WSAZ | West Virginia, Kentucky, & Ohio | Weather

Why It was a Twister!

Carter Tornado Confirmed

A series of wind storms ripped thru our region on Sunday packing marble,even golf ball sized hail, a gush of heavy rain and a sudden rush of air. Given our region was under a Tornado Watch (which means conditions were FAVORABLE BUT NOT ASSURED for tornadoes to form), it comes as no surprise that one of the high winds storms has been officially dubbed a twister.

Newschannel 3 cameras have been on the scene in Grahn, Carter County Kentucky twice since Sunday documenting the damage caused by the wind. I spent Sunday in the Goose Creek Hollow region assessing the damage to Judy’s Greenhouse and Nick and Ann Leadingham’s home. “I felt the house shake and moved the kids to the center of the house away from windows”, a weather savvy Ann Leadingham told me.

Today, Randy Yohe walked the tree-splintered hills and hollows with meteorologists John Sikora and Nick Webb of the National Weather Service in Charleston.

Randy and I shared notes on the damage in an afternoon brainstorming session. “I saw all sorts of trees felled roadside along state route 182”, Randy mentioned to me. “And the trees seemed to be knocked down in a contorted line as if a small whirlwind had carved out a distinct path”, I countered.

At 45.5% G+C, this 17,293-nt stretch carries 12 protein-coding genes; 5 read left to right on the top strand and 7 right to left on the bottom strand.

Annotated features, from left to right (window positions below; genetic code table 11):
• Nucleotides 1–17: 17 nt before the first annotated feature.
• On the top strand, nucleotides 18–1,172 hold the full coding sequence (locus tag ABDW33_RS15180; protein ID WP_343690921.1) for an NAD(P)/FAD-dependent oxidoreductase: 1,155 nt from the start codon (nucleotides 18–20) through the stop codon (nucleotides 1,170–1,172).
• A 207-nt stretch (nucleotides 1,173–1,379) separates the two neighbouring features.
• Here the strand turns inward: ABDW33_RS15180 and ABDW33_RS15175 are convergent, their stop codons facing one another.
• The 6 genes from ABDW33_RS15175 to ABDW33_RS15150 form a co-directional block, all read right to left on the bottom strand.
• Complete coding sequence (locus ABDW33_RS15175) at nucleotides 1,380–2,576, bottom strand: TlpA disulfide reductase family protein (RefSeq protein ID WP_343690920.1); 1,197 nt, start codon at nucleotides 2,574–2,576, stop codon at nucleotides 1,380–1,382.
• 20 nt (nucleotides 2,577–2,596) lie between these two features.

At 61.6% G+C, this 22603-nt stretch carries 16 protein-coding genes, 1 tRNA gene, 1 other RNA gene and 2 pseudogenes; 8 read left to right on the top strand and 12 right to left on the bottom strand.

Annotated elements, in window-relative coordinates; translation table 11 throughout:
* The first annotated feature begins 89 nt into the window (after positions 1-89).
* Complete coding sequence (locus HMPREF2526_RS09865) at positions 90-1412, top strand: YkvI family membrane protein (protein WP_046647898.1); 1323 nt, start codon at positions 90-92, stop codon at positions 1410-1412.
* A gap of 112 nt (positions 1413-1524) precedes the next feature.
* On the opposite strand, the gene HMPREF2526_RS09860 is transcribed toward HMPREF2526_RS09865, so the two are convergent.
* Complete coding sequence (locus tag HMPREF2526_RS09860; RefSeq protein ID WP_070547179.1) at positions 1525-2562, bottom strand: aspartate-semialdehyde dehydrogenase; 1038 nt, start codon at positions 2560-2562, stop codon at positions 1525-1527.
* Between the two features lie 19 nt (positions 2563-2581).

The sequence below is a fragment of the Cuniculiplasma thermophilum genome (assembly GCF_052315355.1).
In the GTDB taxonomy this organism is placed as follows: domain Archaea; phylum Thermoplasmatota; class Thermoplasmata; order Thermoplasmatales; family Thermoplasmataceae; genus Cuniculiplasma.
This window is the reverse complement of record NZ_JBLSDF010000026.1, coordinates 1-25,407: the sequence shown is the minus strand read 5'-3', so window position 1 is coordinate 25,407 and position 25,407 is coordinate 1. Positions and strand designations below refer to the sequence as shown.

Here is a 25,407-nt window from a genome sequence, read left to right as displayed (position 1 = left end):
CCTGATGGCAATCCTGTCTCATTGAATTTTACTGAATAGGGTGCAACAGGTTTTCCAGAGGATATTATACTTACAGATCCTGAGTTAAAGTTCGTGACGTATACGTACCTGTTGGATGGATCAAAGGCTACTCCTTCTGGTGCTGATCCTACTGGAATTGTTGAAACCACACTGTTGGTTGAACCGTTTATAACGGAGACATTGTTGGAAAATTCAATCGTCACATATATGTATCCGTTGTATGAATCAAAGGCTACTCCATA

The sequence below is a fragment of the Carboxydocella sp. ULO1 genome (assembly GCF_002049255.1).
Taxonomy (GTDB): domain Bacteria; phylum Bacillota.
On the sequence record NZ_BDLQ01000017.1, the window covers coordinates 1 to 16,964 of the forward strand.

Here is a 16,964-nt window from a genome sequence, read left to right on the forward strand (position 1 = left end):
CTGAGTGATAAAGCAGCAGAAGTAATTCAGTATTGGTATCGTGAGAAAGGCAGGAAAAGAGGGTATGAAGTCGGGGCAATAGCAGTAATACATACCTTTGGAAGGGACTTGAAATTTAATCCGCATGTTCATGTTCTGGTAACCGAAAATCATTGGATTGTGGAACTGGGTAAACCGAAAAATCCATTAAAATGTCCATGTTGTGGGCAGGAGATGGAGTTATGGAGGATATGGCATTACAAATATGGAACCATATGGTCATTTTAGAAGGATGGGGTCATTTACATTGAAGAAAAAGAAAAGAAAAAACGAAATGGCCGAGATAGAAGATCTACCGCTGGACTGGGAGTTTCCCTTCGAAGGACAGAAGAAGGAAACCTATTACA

Indeed while the path was distinct and linear, the trees were torn and tossed in a more circular fashion; namely, one tree lying north-south while the next was northeast-southwest and the next east-west. That was a hint that a twister had passed thru.

Monday evening I chatted with Mr. Webb on what he saw. "Hardwood trees uprooted in different directions and some twisted when knocked down, others snapped like twigs", Webb told me. All were apparent pieces of evidence for the tornado case.

But how strong and what classification of tornado were we dealing with? Those questions were resolved when Sikora and Webb used a handbook of damage assessment to state the storm was a Force 1 (on a scale of 0 to 5) with winds of 100 miles per hour in spots.

In contrast, the weekend killer twisters in Oklahoma and Arkansas were rated F4 with winds as high as 200 miles per hour. Scores were injured and more than 20 lives were lost there. Contrast that with the Grahn funnel where no injuries were reported!

If you would like to learn more about tornadoes and their classification, check out the story on twister classification with Meteorologist Josh Fitzpatrick on First at Five on Wednesday with Bill and Carrie.


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